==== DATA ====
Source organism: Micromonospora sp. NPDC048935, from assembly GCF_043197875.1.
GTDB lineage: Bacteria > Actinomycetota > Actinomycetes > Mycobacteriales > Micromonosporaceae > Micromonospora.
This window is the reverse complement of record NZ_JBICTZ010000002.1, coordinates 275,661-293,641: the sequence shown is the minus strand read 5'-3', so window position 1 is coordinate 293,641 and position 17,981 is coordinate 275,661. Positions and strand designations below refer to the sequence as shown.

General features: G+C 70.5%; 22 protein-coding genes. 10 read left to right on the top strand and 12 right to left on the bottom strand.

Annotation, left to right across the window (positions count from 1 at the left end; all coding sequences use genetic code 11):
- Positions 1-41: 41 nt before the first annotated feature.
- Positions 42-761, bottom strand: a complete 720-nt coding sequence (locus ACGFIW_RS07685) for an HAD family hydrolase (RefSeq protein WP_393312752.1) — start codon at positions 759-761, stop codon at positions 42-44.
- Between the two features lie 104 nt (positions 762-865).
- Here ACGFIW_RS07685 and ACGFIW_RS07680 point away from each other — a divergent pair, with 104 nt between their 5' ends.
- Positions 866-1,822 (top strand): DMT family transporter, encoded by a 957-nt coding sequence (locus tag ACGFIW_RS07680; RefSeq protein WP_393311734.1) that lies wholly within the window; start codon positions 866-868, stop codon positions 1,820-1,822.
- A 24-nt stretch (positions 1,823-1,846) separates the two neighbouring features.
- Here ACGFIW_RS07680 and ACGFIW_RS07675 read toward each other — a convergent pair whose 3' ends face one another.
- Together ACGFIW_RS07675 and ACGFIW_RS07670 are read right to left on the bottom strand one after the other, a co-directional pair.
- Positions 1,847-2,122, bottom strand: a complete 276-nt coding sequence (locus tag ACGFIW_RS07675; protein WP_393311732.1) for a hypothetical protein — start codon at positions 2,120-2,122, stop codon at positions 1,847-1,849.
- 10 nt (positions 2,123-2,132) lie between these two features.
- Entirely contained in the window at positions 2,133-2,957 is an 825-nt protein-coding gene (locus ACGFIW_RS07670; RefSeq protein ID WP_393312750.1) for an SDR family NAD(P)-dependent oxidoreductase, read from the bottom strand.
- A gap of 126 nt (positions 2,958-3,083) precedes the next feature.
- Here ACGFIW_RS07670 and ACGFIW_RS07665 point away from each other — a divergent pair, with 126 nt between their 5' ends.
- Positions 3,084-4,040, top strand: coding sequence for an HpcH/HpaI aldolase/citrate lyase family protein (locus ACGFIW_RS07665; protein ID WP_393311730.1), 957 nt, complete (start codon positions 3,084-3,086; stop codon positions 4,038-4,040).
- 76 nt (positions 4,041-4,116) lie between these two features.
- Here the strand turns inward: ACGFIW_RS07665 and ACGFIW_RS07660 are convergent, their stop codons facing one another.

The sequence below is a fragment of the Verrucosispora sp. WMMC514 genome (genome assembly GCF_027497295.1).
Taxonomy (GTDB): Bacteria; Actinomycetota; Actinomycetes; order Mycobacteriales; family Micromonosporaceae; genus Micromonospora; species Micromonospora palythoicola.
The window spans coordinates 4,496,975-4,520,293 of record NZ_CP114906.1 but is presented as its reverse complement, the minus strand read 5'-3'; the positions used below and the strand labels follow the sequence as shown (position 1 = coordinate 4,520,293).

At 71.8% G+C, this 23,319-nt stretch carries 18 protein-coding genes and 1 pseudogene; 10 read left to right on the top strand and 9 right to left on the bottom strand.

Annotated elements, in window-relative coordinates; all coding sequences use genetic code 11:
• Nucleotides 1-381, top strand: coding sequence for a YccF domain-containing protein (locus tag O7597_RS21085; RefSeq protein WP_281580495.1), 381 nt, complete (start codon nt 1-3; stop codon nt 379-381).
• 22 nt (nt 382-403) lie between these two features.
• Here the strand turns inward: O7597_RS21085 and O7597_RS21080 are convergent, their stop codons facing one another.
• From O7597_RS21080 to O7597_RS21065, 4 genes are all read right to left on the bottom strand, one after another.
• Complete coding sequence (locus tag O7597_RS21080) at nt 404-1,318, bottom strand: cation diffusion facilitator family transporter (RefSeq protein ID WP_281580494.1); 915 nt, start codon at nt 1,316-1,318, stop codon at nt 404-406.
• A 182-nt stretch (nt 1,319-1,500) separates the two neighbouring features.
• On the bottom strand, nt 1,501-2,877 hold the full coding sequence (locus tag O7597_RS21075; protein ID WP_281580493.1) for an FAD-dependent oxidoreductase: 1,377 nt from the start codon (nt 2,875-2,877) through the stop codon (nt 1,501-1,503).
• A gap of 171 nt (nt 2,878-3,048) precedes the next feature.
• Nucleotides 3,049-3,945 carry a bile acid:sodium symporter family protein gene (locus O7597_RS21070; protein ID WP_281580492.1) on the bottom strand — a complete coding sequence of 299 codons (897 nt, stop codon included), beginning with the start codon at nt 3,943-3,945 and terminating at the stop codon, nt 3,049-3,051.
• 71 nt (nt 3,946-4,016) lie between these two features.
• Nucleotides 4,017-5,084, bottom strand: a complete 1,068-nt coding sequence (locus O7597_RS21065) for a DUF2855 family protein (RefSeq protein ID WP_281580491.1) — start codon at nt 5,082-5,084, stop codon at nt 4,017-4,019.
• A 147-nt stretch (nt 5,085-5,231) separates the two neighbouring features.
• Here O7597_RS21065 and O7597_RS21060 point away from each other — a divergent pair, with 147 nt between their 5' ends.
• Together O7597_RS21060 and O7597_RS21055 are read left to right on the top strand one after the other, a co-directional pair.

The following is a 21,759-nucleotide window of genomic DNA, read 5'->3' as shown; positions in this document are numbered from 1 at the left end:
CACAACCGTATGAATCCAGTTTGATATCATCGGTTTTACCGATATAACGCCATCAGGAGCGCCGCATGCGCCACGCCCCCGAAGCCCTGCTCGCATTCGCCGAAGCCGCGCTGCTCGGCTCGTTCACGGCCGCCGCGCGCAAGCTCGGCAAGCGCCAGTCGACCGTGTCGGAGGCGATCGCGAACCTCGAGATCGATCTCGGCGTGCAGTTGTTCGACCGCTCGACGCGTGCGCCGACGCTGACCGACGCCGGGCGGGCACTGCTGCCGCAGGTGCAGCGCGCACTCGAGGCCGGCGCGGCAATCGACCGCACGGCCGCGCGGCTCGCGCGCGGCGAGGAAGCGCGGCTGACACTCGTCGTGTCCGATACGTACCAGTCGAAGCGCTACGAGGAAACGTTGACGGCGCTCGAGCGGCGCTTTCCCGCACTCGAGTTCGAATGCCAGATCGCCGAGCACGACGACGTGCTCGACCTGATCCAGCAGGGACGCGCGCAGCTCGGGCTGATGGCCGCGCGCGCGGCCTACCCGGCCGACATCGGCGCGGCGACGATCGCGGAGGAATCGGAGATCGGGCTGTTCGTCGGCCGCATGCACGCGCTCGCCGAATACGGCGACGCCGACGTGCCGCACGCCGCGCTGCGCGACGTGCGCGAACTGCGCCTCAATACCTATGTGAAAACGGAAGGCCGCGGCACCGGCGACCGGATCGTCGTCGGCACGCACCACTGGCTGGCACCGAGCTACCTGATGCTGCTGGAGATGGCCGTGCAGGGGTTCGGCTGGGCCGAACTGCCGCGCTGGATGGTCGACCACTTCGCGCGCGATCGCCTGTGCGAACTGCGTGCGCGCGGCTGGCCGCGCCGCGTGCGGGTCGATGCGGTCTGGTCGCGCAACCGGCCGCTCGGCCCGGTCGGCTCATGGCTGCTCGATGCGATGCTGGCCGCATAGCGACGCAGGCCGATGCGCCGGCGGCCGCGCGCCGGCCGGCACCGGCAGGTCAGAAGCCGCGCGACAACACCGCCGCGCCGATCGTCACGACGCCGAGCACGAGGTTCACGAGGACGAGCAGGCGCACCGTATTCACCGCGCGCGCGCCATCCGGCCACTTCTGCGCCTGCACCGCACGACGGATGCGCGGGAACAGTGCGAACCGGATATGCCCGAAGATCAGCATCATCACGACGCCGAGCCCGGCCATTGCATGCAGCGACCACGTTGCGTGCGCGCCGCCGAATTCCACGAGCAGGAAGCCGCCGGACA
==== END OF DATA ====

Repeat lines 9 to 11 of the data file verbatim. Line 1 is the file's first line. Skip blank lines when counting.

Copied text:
- Here ACGFIW_RS07685 and ACGFIW_RS07680 point away from each other — a divergent pair, with 104 nt between their 5' ends.
- Positions 866-1,822 (top strand): DMT family transporter, encoded by a 957-nt coding sequence (locus tag ACGFIW_RS07680; RefSeq protein WP_393311734.1) that lies wholly within the window; start codon positions 866-868, stop codon positions 1,820-1,822.
- A 24-nt stretch (positions 1,823-1,846) separates the two neighbouring features.